It was great timing. The city had problems. We were on the forefront of all the major issues that we’re facing today, like [a lack of] low- and middle-income housing. We became very intimately involved in crafting programs that created housing.

You’ve worked on more than 1,000 deals, correct?

I have represented most of the major real estate people in New York. … People know they can trust me. If there’s a unique skill that I have, it’s a people skill.

Is there a project you’re most proud of?

Well, I walk down the street and most of the buildings, I’ve had something to do with. I guess the one transaction that’s kind of bittersweet for me is I represented Larry Silverstein in his acquisition of the World Trade Center. He was the dark horse. Every major developer in the country was after that transaction.

Who’s a tougher client, Mr. Silverstein or Mr. Trump?

[Laughs.] It’s not so much tougher. They both have their own idiosyncrasies. They’re both very successful, they’re both very driven. At the end of the day, I’ve gained their friendship and that, to me, is very important.

How has your role evolved?

In the old days, I did every aspect of a transaction. Now I quarterback the transaction.

How do you relax?

Golf is a great catharsis. You spend a couple of hours worrying about different things on the golf course. It takes your mind off what your real issues are.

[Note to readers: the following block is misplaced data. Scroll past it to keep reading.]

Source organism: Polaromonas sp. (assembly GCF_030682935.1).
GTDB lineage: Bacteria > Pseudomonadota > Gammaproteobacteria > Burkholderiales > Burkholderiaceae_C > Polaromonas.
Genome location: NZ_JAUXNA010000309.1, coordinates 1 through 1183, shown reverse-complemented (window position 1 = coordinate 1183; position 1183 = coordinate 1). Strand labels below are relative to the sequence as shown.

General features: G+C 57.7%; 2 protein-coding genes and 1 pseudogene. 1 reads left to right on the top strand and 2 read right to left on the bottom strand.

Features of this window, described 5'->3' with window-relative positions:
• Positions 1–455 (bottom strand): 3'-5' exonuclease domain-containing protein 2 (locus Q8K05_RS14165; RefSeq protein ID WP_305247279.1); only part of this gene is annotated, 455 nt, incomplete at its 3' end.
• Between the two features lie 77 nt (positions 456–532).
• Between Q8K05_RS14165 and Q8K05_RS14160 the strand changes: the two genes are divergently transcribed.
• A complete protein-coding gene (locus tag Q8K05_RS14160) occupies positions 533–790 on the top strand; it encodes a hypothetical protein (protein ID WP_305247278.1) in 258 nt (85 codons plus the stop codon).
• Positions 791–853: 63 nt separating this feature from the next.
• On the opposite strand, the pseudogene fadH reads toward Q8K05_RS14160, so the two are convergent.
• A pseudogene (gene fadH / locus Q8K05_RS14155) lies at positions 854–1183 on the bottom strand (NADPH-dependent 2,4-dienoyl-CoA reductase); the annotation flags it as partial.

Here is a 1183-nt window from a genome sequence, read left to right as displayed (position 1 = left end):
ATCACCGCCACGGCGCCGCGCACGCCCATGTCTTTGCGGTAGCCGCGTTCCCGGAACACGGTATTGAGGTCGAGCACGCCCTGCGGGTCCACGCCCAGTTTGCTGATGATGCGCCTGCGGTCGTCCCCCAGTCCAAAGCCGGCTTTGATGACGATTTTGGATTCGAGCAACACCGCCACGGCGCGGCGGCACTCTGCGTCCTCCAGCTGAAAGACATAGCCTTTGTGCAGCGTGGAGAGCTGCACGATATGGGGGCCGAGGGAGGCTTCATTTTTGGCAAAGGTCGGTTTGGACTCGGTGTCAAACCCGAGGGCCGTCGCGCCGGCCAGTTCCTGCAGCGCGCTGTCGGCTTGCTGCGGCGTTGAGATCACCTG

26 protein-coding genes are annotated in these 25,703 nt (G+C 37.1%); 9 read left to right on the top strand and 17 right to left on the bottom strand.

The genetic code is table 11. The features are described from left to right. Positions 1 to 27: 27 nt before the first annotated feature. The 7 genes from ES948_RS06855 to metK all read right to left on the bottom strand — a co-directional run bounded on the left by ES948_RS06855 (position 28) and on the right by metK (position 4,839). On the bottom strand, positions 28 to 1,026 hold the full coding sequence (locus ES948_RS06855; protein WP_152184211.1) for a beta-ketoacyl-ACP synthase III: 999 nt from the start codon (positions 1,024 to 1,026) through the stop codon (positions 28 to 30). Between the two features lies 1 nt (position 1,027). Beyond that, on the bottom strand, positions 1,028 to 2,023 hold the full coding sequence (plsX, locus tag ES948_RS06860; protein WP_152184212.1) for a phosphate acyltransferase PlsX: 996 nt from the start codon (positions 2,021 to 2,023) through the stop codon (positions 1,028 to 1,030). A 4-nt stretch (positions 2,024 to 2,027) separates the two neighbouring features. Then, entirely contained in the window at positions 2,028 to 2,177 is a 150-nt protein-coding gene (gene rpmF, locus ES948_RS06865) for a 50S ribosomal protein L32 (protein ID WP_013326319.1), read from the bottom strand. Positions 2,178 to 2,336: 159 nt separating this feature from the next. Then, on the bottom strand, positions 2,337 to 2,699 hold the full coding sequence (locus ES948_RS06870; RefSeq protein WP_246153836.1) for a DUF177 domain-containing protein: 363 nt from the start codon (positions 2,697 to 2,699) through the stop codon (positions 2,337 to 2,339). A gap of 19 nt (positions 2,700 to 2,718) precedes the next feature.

Where do you live?

78th and Park Avenue. We’ve lived there for about 12 years. I have a summer place in Westchester, down the road from the Golf Club of Purchase.

Do you think you’ll retire anytime soon?

As long as I continue to be healthy, I wouldn’t want to retire. I relish what I do. A good part of what I’m involved with are charities. I believe in giving back.

What’s a word or two you’d use to describe yourself?

Listen, I don’t have an ego. I think I’m a nice person who has created a reputation of being trustworthy and honest, and having the ability to get things done.

What’s the best piece of advice you’ve gotten?

Respect for people, whoever they are. When I merged my firm into Stroock, I made sure every person — not only the lawyers — but every person in our mailroom was also taken care of. I didn’t forget where I came from and who helped me get there.

How many contacts are there in your address book?

I must have 10,000. They’re trying to transition [them] to my iPhone and it’s almost out of space.

Who is on your speed dial?

Basically my wife and my three boys.

How have you used your connections to help someone?

[NYU President] John Sexton is one of my close friends. We were neighbors in Belle Harbor, [Queens]. I helped him become dean of the law school. I was representing Larry Silverstein, who was close with Larry Tisch and Billy and Jack Rudin. They picked John as a long-shot candidate and the rest is history.

Thanks so much for doing this, Mr. Boxer.

Call me Lenny. I’m not a fancy guy. I’m a heimesche guy, that’s the bottom line.